BUILDING EFFICIENCY: Residential Energy Efficiency, Smart Appliances Drive 5% Growth in U.S.

Posted by Bob Keough on May 10, 2021 4:00:00 PM

This post is one in a series of excerpts from the Advanced Energy Now 2021 Market Report, prepared for AEE by Guidehouse Insights.

Over the past decade, Building Efficiency has remained a consistently reliable growth segment for advanced energy globally and in the United States. Global Building Efficiency revenue reached $341.7 billion in 2020 after growing 5% in 2020 and 9% in 2019. In the United States, Building Efficiency revenue grew to $94.5 billion, up 5% in 2020, following an increase of 9% in 2019. Over the period 2011-2020, Building Efficiency revenue grew at a compound annual growth rate (CAGR) of 11% globally and 10% in the U.S., counting only products for which we have data for all years.

COVID-19 caused disruption within the Building Efficiency segment globally and in the U.S., with mixed effects. While Global Building Efficiency revenues grew by 5% in 2020, this is a notable drop from the 9% growth in 2019 and 11% CAGR over the 2011-2020 period. Each Building Efficiency subsegment experienced a decline in year-over-year growth between 2019 and 2020. The impact was more heavily felt in commercial and industrial product categories due to shifting work environments and reductions in construction investment. This was somewhat offset by an increase in residential home construction and home improvement spending, which helped to buoy overall Building Efficiency revenues (see “COVID-19 Remote Work Experience Points to Enhanced Residential Customer Engagement,” below). Residential Energy Efficient Homes & Services grew by 15% in 2020 to nearly $34.4 billion globally.

The largest segment of U.S. advanced energy revenue, Building Efficiency has grown consistently since AEE began tracking it in 2011, with total revenue nearly tripling over that time. U.S. Building Efficiency accounted for $94.5 billion of revenue in 2020, growing 5% in 2020 despite disruption of many utility-administered efficiency programs by COVID-19 restrictions.

Products and services that support building electrification and energy conservation, such as high efficiency HVAC systems (including air-source heat pumps), associated controls, building envelope improvements, and installation and commissioning services, are poised for continued growth in the coming decade. Heat pumps have emerged as a central solution to decarbonizing buildings through electrification. Other forms of electric heat are available to customers, including resistance heating (such as electric furnaces and baseboard heaters). However, heat pump technology has risen to the top of the list due to lower energy consumption.

Technology innovation adjacent to traditional energy efficiency offerings, such as intelligent building management systems (BMS), energy storage, and onsite generation, are the primary forces driving change in this market. With new technologies entering the market, vendors and customers are seeing opportunities for building-wide and building-to-grid solutions that address multiple building operational needs beyond energy savings.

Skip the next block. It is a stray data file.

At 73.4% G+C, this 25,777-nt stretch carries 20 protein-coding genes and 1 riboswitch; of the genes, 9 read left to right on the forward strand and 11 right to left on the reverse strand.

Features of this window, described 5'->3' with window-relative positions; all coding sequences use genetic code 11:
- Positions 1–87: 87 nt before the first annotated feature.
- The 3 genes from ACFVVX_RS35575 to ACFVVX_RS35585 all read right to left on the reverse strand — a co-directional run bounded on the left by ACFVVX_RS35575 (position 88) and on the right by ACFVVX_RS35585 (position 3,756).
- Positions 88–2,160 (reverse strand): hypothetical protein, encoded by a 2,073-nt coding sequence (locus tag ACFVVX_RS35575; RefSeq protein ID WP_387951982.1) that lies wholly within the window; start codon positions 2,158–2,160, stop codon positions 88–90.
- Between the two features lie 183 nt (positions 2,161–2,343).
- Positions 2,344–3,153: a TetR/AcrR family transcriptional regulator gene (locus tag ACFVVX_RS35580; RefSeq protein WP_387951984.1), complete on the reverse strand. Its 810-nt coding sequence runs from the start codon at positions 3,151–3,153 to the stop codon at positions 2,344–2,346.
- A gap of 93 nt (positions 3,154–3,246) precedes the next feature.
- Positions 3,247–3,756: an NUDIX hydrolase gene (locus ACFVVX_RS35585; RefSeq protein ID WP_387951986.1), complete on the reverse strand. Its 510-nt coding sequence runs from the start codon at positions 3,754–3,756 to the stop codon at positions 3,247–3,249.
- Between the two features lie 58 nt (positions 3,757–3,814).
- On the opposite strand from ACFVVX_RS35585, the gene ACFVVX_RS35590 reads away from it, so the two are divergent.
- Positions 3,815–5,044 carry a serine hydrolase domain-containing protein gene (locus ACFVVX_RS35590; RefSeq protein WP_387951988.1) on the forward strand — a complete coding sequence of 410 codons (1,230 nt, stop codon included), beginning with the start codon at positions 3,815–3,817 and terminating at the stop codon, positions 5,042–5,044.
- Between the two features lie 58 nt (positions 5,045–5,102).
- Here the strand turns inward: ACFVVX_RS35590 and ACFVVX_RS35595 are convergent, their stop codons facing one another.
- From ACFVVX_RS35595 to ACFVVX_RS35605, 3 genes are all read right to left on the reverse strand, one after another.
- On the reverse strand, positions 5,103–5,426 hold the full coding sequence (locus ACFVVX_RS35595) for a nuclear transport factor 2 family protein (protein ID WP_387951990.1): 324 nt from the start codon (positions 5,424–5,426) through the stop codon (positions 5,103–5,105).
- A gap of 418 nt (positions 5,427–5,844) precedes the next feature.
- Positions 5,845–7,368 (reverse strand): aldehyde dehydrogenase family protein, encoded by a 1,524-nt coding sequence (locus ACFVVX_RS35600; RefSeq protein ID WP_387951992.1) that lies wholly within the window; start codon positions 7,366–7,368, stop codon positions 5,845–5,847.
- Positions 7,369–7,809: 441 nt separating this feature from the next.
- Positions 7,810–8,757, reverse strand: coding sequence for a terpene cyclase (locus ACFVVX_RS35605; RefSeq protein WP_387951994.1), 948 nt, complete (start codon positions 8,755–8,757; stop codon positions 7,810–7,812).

Large corporations, primarily, are adopting full-building solutions, with a big gap between market trailblazers and the rest. Corporations with multiple buildings in their portfolios and sustainability commitments to fulfill are primary adopters of new technology. The rest of the market remains largely inhibited by traditional barriers to growth, adopting new building technologies mainly when replacement is necessary.

Controls Drive Lighting as LEDs Transform the Market

Building owners are moving toward improved energy efficient technologies due to changing building codes and standards, corporate sustainability initiatives, utility incentives, and falling technology costs. Nowhere is this more evident than in the Lighting market. These drivers have led to an increased penetration of LEDs across all sectors. The technology for LEDs has improved in quality and price since LEDs first became available, making them more competitive with other lighting technologies. The improved efficacy, efficiency, and lower costs have driven adoption of LEDs in the commercial and residential building market globally. Government regulations for reduced energy use in commercial buildings have also helped propel LED deployment.

The lighting controls market is driven by proliferation of LEDs, increasingly stringent building codes, and pursuit of energy savings; growth of Internet of Things (IoT); and the desire for increased controllability and data collection and insights. Lighting controls are the next frontier in this evolving market. LEDs are more controllable than their legacy lighting counterparts, which provides the foundation for increased adoption of lighting controls and, in turn, connected lighting systems in the commercial market.

Globally, energy efficient lighting has grown from $121.5 billion in 2016 to $141.3 billion in 2020, though the rate of growth has declined in recent years as LEDs have begun to saturate the market. Growth from 2019 to 2020 was just 1% globally and in the U.S.